My Bucket’s Got a Hole Day Shortbread

Sometimes holes in a bucket are a good thing.

PC hardware and computing

  1. MSI Z270 Gaming Pro Carbon motherboard preview @ PC Perspective
  2. AMD Ryzen 5 1600 CPU review @ Tom's Hardware
  3. Kingston DCP1000 enterprise NVME SSD review @ The SSD Review
  4. GeForce GTX 970 & Radeon R9 390: are they still game? @ TechSpot
  5. AMD Ryzen 5 1400 3.2 GHz review @ TechPowerUp
  6. Tobii Eye tracker 4C review @ KitGuru
  7. Reviews—Seasonic Prime Platinum 1000W @ JonnyGuru
  8. Review: AMD Ryzen 5 1400 and Ryzen 5 1600 @    Hexus
  9. The definitive AMD Ryzen 7 real-world gaming guide @ HardOCP
  10. Corsair Commander PRO review @ Guru3D
  11. Alienware 15 review: Bigger, but not necessarily better @ Engadget

Games and VR

  1. The great American summer vacation now includes VR @ Polygon
  2. 13 recent games that run well on terrible laptops @ Rock Paper Shotgun ("well")
  3. Far Cry 5 trailer reveals doomsday cult, planes, bears & 2018 release date @ Rock Paper Shotgun

Science, hacks, makers and gadgets

  1. Tree-climbing goats have unusual way to spread seeds @ New Atlas
  2. Bluetooth boxing game knocks out passive screen time @ New Atlas
  3. ESP32 hamster wheel tracker tweets workout stats @ Hack A Day (likely works for gerbils too)
  4. Hack A Day portable console bundle: HDMIified GBA, Game Gear with video output, Gamecube in a GBA SP

Tech news and culture

  1. Ars tests out Amazon's first pick-up grocery store in the world @ Ars Technica
  2. Apple co-founder thinks Apple is now too big a company to come up with the next big thing @ Slashdot

Cheese, memes, and RGB LEDs

  1. Cheese-rolling veteran equals all-time record @ BBC News
  2. iKBC F87 RGB keyboard review @ TechPowerUp
Colton Westrate

I host BBQs, I tell stories, and I strive to keep folks happy.

Comments closed
    • oldog
    • 3 years ago

    C. Northcote Parkinson (Parkinson’s Law) observed in 1957 that a company was “flourishing” when housed in shabby and makeshift surroundings and that “a perfection of a company’s layout is achieved only by institutions on the point of collapse”.

    (The point of the observation is that these institutions have run out of productive ideas and are channeling their energy into non-productive endeavors i.e. building monuments to their bureaucracy).

    Examples given include: the Vatican, the League of Nations, and the Palace of Versailles (among others).

    I wonder about Apple after “Apple Park” which has just been completed. Will it too follow Parkinson’s Rule?

    Personally, I suspect Parkinson’s observation will include a certain fruity company in the near future. BTW the IBM building on Madison Ave was completed in 1983 (1st IBM PC release date 1981).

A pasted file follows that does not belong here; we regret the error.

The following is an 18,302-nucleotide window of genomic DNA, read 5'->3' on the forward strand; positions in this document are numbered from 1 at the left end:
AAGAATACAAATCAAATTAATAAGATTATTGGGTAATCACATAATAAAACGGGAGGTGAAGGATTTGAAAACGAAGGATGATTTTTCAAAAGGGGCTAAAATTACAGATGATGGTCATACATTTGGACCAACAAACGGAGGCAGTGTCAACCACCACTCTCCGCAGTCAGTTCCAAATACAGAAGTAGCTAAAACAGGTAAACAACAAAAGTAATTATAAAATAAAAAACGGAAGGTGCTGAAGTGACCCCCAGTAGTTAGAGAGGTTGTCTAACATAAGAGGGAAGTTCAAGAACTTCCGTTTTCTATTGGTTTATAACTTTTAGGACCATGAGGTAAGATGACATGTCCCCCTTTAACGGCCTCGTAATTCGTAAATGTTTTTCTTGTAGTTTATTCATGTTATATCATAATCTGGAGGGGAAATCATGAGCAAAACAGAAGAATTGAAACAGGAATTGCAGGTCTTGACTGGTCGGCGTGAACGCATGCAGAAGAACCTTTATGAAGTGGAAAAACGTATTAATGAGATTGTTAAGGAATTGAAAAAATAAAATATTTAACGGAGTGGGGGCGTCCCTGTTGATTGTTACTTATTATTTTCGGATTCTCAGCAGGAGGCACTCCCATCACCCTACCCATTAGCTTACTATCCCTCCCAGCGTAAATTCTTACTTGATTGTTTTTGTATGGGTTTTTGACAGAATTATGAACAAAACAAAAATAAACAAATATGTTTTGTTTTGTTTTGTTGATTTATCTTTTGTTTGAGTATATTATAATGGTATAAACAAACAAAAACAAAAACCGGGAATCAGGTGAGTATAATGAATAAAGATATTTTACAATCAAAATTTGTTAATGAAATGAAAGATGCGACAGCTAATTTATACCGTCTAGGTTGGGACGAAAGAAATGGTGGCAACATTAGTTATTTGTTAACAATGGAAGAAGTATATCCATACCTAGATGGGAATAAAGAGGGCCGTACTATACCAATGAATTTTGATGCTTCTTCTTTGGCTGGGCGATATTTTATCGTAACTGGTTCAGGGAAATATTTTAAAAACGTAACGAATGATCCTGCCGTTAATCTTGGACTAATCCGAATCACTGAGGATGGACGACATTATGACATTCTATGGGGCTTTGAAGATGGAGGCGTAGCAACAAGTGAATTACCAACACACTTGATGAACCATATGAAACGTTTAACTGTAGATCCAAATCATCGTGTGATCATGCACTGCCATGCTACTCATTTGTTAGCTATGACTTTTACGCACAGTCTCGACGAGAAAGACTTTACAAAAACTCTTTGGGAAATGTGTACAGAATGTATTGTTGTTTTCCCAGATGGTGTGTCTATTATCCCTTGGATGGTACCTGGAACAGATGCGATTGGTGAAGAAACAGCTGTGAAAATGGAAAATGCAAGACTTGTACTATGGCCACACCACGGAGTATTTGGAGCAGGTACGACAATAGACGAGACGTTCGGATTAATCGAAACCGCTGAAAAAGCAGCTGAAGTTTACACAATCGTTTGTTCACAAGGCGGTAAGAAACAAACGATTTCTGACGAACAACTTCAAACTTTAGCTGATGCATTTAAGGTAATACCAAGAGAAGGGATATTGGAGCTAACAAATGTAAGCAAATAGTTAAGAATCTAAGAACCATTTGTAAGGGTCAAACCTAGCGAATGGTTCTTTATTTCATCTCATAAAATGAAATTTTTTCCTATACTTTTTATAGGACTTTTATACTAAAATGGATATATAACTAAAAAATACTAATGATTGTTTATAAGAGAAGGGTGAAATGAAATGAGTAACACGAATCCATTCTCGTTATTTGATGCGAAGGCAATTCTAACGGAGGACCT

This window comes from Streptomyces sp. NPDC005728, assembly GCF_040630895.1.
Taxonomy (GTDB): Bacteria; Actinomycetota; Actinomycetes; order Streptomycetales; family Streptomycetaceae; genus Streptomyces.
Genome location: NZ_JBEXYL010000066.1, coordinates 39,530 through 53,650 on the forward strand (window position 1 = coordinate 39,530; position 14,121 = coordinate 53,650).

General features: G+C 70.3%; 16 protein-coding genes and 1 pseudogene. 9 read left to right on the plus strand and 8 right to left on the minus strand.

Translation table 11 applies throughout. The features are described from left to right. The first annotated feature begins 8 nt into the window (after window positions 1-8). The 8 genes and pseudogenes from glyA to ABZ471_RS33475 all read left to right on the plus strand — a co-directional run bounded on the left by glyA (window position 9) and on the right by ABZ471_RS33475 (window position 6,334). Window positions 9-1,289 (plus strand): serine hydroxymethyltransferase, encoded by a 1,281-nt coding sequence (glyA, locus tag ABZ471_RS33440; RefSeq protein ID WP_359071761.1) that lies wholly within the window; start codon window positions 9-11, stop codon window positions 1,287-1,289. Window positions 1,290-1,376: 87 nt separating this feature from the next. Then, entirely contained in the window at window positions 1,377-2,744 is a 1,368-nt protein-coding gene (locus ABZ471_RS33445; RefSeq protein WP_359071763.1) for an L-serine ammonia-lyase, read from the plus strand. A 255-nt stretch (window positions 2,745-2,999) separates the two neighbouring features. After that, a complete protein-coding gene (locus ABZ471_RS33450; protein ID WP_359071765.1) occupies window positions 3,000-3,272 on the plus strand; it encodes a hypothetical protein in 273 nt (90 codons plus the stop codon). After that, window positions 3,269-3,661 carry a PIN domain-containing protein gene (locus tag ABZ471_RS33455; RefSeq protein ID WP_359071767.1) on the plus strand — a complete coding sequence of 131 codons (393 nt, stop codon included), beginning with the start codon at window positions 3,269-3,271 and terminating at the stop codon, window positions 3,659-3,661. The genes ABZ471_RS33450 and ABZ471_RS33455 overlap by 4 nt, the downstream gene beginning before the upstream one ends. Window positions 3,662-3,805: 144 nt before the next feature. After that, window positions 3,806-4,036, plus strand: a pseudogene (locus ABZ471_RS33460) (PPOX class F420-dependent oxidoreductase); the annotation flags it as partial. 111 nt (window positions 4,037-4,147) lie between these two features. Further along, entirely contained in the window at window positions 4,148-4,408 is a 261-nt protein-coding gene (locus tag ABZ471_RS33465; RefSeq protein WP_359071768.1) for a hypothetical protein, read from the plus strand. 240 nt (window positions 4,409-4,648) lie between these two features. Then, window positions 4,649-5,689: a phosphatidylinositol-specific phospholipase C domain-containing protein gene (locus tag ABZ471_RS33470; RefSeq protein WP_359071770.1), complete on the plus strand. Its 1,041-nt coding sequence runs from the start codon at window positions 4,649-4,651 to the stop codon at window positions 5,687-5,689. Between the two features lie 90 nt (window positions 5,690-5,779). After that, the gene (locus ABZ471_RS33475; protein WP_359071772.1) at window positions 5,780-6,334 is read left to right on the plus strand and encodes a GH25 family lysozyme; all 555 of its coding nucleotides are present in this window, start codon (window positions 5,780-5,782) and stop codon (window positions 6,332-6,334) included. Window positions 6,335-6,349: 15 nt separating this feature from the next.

• chuckula
      • 3 years ago

      Modern examples include the SGI campus, which Google took over after SGI was no more.

    • blastdoor
    • 3 years ago

    [quote<]Apple co-founder thinks Apple is now too big a company to come up with the next big thing @ Slashdot[/quote<] What does it even mean to "come up with the next big thing"? Coming up with a great idea is the easy part (relatively speaking), but turning a great idea into a successful product is much harder. It's not clear to me if big or small companies are better at coming up with great ideas. Small companies might sometimes be quicker in getting a great idea to market, but that greater speed is not always rewarded with success. Tesla is an interesting case in point. Yes, they beat big companies like GM in selling all electric cars. But they have yet to do so profitably. And now the Chevy Bolt has beat the Tesla Model 3 to market by several months. We don't know yet if the Bolt will be more profitable than the Model 3, but it's got a good chance. So, I can imagine that smaller firms might beat Apple to market in some cases, but that might not mean much in the long run. Apple will catch up and surpass, perhaps through acquisition. The same is true of Microsoft, Google, Intel, etc. Don't underestimate the big guys!

      • nanoflower
      • 3 years ago

      Small companies are almost certain to come up with the next big thing since there are so many of them. As you say, coming up with a great idea doesn’t mean that they can turn the idea into a product, bring it to market and make it a success. The big companies have a great advantage there because they can easily hit many markets across the world at one time.

      • Laykun
      • 3 years ago

      Smaller companies are more often driven by zealotry and take more risks. Large companies generally try to play it safe, having been burned by taking risks before and tend to just see how things play out.

      • willmore
      • 3 years ago

      Wow, continuing on their history of rediscovering well known things, Apple reinvents the Innovator’s Dilema.

      The only thing Apple has more of than money is hubris.

    • UberGerbil
    • 3 years ago

    Holy buckets, batman!

      • Neutronbeam
      • 3 years ago

      Bucket you, robin!

    • Shobai
    • 3 years ago

    [quote<]HDMIifed GBA[/quote<] This might be missing an 'i', I think

      • drfish
      • 3 years ago

      Ugh, and I thought I was so cool!

        • Shobai
        • 3 years ago

        It’s all good, mate

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